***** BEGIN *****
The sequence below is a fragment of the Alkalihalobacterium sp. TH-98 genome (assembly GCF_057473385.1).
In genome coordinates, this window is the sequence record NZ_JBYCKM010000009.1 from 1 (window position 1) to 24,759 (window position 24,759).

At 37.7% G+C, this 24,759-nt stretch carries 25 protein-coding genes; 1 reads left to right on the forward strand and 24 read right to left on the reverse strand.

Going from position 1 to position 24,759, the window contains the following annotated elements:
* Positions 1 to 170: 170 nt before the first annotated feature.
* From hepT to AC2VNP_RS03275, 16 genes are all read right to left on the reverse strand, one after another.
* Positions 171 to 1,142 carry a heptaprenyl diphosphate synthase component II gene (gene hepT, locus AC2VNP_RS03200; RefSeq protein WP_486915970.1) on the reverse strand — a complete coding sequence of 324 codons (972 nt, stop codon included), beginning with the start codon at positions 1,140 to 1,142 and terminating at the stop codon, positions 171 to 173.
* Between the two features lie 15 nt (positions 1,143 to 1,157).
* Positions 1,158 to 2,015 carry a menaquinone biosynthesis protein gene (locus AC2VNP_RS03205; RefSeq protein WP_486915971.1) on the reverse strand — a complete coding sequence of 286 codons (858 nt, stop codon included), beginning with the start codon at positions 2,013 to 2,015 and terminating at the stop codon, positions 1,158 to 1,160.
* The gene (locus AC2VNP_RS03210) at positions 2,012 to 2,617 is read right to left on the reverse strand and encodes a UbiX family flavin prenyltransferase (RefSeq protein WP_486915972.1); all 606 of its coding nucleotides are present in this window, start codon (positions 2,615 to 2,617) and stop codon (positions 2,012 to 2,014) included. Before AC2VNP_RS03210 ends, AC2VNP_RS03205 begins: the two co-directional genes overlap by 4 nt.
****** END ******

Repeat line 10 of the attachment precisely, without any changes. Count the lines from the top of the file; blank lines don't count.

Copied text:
* The gene (locus AC2VNP_RS03210) at positions 2,012 to 2,617 is read right to left on the reverse strand and encodes a UbiX family flavin prenyltransferase (RefSeq protein WP_486915972.1); all 606 of its coding nucleotides are present in this window, start codon (positions 2,615 to 2,617) and stop codon (positions 2,012 to 2,014) included. Before AC2VNP_RS03210 ends, AC2VNP_RS03205 begins: the two co-directional genes overlap by 4 nt.